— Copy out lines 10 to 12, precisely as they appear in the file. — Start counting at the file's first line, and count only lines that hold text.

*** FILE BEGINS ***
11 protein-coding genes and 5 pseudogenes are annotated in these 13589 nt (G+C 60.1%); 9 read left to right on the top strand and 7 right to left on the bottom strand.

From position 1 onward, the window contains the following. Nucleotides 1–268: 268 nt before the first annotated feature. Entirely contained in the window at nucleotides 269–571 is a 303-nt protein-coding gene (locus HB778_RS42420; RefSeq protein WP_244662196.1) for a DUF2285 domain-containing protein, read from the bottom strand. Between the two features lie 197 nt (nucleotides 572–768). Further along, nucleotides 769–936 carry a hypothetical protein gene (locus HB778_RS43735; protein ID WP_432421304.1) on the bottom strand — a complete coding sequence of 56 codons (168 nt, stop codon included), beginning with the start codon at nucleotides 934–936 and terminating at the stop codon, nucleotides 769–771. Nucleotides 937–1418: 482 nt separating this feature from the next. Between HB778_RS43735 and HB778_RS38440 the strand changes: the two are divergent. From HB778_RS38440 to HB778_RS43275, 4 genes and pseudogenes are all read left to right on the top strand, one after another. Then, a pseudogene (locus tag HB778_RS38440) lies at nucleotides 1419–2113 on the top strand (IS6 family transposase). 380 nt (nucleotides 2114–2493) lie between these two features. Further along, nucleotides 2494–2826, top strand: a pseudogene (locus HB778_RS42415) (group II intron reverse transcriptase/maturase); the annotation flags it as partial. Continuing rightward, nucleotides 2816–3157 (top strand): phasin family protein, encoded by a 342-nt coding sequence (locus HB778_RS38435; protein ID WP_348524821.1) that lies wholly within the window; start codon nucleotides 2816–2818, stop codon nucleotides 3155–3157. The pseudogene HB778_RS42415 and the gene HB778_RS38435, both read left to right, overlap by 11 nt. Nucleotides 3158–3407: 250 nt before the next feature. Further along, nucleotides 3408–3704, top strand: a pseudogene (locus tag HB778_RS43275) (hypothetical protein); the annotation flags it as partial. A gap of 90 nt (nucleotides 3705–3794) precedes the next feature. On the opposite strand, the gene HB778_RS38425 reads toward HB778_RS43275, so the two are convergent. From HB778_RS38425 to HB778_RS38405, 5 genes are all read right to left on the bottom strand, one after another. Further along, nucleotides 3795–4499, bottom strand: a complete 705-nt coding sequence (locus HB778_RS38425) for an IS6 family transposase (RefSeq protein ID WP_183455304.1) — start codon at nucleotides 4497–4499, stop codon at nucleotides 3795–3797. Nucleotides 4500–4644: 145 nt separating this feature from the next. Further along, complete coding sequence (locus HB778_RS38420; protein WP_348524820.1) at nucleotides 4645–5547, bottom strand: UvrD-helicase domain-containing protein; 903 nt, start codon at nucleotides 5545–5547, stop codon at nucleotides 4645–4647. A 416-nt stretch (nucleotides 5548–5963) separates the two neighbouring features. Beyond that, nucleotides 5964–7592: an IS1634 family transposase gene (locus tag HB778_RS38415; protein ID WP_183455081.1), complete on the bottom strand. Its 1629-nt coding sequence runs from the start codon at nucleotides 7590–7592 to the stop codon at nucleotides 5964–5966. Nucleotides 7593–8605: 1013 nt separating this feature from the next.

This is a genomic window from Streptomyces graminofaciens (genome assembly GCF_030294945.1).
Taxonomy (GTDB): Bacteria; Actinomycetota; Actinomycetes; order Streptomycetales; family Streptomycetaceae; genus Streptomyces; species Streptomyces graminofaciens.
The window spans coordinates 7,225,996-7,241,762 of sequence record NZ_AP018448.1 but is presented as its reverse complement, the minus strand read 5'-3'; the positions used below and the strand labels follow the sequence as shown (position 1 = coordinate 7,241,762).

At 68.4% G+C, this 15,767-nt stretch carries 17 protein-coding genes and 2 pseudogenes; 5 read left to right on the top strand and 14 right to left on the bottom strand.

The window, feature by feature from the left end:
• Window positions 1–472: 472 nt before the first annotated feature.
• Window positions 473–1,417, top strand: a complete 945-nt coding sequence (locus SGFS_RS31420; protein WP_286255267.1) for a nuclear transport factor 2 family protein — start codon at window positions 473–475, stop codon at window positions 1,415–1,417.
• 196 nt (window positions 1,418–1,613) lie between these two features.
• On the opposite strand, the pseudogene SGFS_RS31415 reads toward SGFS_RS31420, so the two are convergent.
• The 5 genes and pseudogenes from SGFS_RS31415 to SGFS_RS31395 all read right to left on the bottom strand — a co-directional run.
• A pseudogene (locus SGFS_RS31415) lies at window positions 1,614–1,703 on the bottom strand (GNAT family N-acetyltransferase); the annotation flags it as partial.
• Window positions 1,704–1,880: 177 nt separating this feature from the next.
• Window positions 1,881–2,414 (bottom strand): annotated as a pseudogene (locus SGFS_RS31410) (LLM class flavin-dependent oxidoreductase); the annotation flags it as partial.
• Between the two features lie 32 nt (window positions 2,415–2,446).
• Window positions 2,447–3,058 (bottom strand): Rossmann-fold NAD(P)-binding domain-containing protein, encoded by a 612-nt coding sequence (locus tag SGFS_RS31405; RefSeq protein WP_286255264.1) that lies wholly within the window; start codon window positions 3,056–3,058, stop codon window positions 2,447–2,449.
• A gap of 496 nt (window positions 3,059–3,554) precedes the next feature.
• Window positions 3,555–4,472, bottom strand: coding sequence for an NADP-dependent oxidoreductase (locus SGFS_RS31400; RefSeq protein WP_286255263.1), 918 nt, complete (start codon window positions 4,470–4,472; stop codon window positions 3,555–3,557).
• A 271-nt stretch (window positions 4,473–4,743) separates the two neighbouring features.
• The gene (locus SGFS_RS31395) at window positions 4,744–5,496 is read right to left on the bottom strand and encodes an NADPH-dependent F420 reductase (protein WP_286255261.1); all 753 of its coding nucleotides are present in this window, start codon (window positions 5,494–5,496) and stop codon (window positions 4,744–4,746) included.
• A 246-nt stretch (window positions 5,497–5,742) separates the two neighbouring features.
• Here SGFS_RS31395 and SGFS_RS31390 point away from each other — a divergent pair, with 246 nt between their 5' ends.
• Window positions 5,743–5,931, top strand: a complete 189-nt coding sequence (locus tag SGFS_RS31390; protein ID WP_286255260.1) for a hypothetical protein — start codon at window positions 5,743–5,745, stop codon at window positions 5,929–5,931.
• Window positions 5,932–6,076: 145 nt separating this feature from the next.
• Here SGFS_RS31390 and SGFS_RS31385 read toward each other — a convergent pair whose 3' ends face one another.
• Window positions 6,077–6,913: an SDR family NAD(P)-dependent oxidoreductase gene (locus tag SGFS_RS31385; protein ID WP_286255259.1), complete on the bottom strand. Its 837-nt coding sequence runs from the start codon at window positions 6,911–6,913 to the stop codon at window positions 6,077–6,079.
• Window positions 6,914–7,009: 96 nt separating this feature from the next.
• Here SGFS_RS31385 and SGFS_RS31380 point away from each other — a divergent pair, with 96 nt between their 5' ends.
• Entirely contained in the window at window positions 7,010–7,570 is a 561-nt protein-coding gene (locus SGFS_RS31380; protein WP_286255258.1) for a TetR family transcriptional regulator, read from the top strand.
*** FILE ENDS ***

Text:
• 196 nt (window positions 1,418–1,613) lie between these two features.
• On the opposite strand, the pseudogene SGFS_RS31415 reads toward SGFS_RS31420, so the two are convergent.
• The 5 genes and pseudogenes from SGFS_RS31415 to SGFS_RS31395 all read right to left on the bottom strand — a co-directional run.